Sell Less

≤20%

Products should make up no more than 20% of all foods and beverages choices sold in all venues, through all programs, and at all events.

Not Permitted for Sale

0%

Food and beverages in this category must not be sold


The 80 20 rule1

The 80/20 Rule

  • Each venue (e.g., cafeteria), program (e.g., tuck shop) or event (e.g., dance) that sells food or beverages should be assessed separately to ensure it complies with the 80/20 rule

  • Food choices are assessed separately from beverage choices

  • The 80/20 rule is based on the proportion of products offered FOR SALE, not proportion SOLD


Applying the 80 20 rule

Applying the 80/20 Rule

E.g., Tuck shop, special food day, fundraising:

  • If offering only 1 food item (e.g., pizza day) the pizza would have to be Sell Most item

    Or

  • For every 5 food items – 4 would be Sell Most and 1 could be Sell Less

    Or

  • For every 10 food items – 8 would be Sell Most and 2 could be Sell Less

80:20 Rule Made Easy!

Keep it simple! Only sell foods and beverages from Sell Most Category.


Nutrition policy kprdsb secondary teachers

ACTIVITY #3

Applying the 80/20 Rule


Nutrition policy kprdsb secondary teachers

Applying the 80/20 Rule

Basketball Tournament

A secondary school is hosting a basketball tournament and will be selling food and beverages to parents and students. Below are the items that will be offered for sale.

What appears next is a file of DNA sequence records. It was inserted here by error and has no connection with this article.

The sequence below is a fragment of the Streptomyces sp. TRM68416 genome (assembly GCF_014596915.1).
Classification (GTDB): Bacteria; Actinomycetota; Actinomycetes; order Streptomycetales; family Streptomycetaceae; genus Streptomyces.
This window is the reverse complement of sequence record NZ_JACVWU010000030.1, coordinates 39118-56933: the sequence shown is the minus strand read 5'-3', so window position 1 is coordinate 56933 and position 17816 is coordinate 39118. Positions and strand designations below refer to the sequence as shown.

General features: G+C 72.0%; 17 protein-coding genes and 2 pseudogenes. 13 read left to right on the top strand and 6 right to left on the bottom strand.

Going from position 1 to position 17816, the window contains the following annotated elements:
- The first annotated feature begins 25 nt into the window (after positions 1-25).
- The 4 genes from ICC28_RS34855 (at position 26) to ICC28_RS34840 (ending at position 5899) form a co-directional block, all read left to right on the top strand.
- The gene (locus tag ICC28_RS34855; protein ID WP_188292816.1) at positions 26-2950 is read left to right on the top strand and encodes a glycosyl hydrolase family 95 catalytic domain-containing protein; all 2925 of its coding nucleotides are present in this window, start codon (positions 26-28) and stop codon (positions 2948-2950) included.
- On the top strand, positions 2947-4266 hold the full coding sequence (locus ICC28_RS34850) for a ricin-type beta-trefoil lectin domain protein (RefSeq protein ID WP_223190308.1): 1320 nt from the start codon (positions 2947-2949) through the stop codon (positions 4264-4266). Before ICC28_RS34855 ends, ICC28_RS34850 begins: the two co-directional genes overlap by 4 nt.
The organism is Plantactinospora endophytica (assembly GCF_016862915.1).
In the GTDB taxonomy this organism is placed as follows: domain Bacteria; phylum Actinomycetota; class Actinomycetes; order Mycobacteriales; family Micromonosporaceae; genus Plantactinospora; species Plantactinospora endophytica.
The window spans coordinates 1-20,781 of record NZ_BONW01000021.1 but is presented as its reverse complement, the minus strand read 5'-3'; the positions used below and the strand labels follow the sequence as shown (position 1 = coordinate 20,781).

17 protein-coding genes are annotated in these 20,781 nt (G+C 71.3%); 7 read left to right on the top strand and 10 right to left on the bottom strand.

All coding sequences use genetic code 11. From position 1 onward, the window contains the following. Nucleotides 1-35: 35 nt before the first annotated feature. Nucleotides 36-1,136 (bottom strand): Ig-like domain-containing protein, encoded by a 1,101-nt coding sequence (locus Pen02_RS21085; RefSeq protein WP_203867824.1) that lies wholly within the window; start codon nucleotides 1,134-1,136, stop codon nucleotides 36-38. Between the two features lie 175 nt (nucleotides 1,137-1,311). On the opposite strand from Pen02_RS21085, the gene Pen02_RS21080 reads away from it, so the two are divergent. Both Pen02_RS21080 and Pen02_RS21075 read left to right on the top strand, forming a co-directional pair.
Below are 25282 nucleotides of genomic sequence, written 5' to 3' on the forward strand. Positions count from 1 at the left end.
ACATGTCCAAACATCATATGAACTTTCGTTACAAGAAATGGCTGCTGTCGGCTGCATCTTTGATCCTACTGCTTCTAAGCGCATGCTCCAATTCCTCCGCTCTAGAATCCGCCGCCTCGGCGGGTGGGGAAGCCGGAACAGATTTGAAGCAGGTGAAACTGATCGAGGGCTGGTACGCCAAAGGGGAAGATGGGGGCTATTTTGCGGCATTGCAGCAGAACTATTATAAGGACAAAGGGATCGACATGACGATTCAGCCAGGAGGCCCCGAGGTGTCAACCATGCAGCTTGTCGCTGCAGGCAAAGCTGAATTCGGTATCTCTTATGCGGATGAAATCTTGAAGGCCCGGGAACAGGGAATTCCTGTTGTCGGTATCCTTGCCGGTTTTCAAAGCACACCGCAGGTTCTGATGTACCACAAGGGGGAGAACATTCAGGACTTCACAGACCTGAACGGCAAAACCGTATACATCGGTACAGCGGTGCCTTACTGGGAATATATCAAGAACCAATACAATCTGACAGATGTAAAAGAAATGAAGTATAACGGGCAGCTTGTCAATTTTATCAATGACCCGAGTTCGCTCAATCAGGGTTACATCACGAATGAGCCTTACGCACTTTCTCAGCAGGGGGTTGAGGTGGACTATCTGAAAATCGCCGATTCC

Question

Does this event comply with the 80/20 rule?

26


Nutrition policy kprdsb secondary teachers

Applying the 80/20 Rule (cont’d)

Basketball Tournament

Answer – Yes. This event does comply with the 80/20 rule in the School Food and Beverage Policy.

27


Special event days

Special Event Days

School principals, with school councils

maydesignate up to 10 days per year

as school-wide special event days

when food and beverages sold in the school

can be exempt from policy… However,

Ministry of Education encourages

schools to meet the Nutrition Standards onspecial event days


Kprdsb nutrition policy and p pm 150

KPRDSB Nutrition Policy and P/PM 150

Defines nutrition standards and criteria for food and beverages sold in Ontario schools.

Does not apply to foods and beverages:

  • Offered at no cost

  • Brought from home

  • Purchased off school premises / during field trips

  • Sold for non-school purpose

  • Sold for fundraising off school premises

  • Sold in the staffroom (e.g., cappuccino machines)

    Principals responsible for compliance and monitoring;

    attestation to Ministry in June 2011


Break

Break

Including Bake It Up Resource


Making curriculum connections

Making Curriculum Connections

School-Wide


Nutrition policy kprdsb secondary teachers

Promoting Positive Nutrition Messages and Curriculum Connections in Secondary Schools

Registered Dietitians in Public Health

May 30 2012


What is the school s role in promoting healthy eating

What is the school’s role in promoting healthy eating?

Schools can create an environment that supports healthy eating

  • In the Classroom

    • Teach about healthy eating in a credible, consistent way

    • Role model healthy eating & positive body image messages